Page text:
As anyone who has read my past columns knows, I am a Belgian beer freak. I love all the beers of Belgium for their originality, their audacity, their heritage, and most of all, their taste. That is why when a truly original Belgian beer becomes available I am all for opening it and giving it a go. So, on a muggy north Florida evening, while eating some truly amazing smoked pork, Steve Rushe owner of BeerJunto.com and I sat down to drink a few Belgian brews.
At the top of the list, and by far the rarest offering that evening, was Antigoon a rather wonderful Belgian double blond ale brewed by Brouwerij De Musketiers in Ursel, Belgium. This brew was developed specifically for a Belgian restaurant in Washington D.C. called Brasserie Beck as the house beer and became such a hit that the brewers and restaurant owners decided to begin bottling it and distributing it wider than just one restaurant. Lucky for us they did, too!
But, before I get to more beer talk, you may be wondering where the odd-sounding name, Antigoon, came from. The name is a reference to a legend out of Antwerp in Belgium about a terrible giant that lived next the river Scheldt. The giant, Druoon Antigoon, seeing an opportunity to make some change, began requiring all ships traveling the river to pay a fee. If the captain paid the fee, the ship was allowed to pass unscathed. If, however, the captain refused, the giant would hook off his hand and toss it into the river. Some folklore exists that claims this is how the city of Antwerp got its name. The Dutch word for the city is Antwerpen literally translates to “hand throwing” in Old English.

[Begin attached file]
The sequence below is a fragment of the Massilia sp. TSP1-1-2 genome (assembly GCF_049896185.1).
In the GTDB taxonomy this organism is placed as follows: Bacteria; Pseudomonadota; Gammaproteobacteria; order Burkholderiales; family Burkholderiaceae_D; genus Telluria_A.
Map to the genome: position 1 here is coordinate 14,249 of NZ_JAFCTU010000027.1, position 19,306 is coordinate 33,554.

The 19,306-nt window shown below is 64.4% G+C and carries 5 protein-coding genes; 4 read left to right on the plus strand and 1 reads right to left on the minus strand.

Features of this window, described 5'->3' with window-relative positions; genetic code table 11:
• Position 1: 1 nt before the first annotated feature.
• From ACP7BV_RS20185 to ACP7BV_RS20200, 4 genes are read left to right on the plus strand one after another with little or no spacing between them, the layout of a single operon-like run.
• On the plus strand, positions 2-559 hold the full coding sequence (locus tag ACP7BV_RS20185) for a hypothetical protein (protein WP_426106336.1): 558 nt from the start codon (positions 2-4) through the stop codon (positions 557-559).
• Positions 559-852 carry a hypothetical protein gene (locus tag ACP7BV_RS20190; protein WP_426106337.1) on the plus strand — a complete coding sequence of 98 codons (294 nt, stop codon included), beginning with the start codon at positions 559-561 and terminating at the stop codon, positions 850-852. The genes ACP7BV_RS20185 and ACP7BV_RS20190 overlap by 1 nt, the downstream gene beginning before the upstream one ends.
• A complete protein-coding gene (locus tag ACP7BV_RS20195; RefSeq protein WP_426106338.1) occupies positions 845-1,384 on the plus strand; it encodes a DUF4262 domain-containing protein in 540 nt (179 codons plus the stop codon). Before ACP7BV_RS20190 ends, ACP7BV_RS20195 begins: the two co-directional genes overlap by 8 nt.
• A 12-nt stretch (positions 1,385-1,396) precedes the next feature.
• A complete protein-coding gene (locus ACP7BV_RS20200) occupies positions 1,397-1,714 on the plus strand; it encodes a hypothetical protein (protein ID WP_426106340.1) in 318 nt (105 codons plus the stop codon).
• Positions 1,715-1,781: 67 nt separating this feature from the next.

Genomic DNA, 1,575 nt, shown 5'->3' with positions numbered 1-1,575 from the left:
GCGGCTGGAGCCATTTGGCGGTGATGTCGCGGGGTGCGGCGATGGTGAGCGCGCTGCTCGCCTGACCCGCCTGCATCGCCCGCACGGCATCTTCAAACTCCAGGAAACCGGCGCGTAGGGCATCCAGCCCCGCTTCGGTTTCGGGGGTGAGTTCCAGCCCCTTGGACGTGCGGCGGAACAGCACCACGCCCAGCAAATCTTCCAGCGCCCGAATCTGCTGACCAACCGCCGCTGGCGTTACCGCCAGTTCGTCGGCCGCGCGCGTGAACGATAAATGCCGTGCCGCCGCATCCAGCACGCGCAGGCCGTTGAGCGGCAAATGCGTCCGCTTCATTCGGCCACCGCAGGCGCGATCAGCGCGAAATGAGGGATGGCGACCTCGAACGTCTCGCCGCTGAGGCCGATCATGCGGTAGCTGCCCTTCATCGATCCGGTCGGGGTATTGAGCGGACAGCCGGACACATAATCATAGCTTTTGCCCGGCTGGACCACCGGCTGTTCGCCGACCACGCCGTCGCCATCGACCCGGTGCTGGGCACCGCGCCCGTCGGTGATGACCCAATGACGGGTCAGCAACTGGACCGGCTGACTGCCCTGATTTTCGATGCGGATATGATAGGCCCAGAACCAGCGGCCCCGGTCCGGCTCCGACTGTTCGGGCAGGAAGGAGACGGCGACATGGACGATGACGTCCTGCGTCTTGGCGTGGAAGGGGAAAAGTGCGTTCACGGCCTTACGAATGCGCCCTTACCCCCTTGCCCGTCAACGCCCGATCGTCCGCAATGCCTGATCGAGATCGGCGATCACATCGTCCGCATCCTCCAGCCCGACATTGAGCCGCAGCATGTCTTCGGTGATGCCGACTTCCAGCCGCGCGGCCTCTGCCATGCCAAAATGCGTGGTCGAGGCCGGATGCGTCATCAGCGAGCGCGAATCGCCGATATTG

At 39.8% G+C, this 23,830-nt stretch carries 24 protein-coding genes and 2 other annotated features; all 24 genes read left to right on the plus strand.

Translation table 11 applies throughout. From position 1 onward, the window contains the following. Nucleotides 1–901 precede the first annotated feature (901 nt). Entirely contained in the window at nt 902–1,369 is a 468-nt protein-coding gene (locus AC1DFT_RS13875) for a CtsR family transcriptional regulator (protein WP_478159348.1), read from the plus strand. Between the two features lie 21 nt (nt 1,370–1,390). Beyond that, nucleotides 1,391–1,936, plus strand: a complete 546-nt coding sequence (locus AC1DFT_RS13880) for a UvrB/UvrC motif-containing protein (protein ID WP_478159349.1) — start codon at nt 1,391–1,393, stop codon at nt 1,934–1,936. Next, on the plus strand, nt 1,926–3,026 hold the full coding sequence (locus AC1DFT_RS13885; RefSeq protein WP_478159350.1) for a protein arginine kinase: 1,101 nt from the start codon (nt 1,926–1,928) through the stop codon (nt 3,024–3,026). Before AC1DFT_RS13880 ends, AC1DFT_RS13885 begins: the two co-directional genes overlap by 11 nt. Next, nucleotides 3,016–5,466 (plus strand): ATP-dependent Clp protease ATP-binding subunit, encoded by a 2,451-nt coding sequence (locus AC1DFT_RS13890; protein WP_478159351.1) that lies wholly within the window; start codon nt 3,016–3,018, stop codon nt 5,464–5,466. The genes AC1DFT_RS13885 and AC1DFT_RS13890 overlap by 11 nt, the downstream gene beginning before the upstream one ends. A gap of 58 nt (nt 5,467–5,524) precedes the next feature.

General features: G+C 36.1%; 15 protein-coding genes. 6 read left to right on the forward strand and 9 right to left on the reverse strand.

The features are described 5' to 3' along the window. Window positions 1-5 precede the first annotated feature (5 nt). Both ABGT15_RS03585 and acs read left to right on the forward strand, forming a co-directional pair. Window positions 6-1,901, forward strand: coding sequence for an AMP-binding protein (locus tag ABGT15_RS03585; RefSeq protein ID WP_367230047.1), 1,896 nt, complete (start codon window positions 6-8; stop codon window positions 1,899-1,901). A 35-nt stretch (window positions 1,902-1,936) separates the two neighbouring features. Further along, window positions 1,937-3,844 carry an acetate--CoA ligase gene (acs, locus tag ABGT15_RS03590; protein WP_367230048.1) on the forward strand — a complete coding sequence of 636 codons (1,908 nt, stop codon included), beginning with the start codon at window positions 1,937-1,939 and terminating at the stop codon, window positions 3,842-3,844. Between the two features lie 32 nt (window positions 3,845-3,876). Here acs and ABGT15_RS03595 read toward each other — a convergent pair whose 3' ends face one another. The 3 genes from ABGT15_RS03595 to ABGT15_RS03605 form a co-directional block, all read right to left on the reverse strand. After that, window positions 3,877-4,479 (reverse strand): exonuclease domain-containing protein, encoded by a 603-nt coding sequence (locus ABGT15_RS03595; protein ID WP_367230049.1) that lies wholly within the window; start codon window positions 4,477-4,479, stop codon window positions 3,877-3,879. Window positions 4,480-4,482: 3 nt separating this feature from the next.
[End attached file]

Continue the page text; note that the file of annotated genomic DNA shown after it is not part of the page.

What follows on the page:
What Antigoon did not count on was a brave Roman soldier named Silvius Brabo coming along, defeating him and throwing his hooked-off hands into the river. The legend is so pervasive that there is a statue of Brabo tossing Antigoon’s severed hand into the river in front of the Antwerp Town Hall.
Enough history, let’s talk about the beer. The first thing you will notice is the handsome bottle this brew comes in. The label is painted on to the bottle and depicts Brabo severing Antigoon’s hand, a bit macabre, but still an impressive label. As is only proper of a fine Belgian beer the bottle is closed with a cork and wire cage.
Serve this beer at about 45 to 50 degrees, in a tulip glass, snifter, or over-sized wine glass so that you are able to capture the aromas of grains, sweet malt, spices, and slight floral. The brew should pour a deep golden color with abundant tiny bubbles and a frothy, generous head. When you sip it you should get the sweet malts and spiciness up front. The two balance each other nicely, neither dominating the other. You should be able to pick up subtle notes of apple as well as the floral, leafy notes hinted at in the nose provided by the hops. The finish presents a lingering bitterness that has been masked up that point by the malt and spices.
In helping develop this beer for Beck’s, Thor Cheston, the restaurant’s beer director was recognized by the beer guild in Brussels, Belgium with a knighthood. Not a small honor, that. So, as you enjoy this intensely sessionable, 6.8 % brew, keep in mind that you are drinking the beer of a knight and show the proper respect. Serve the beer correctly as prescribed above, set out some tangy cheese, drop a plate of wonderfully smoked meat, and enjoy!
Until next time,
Long Live the Brewers!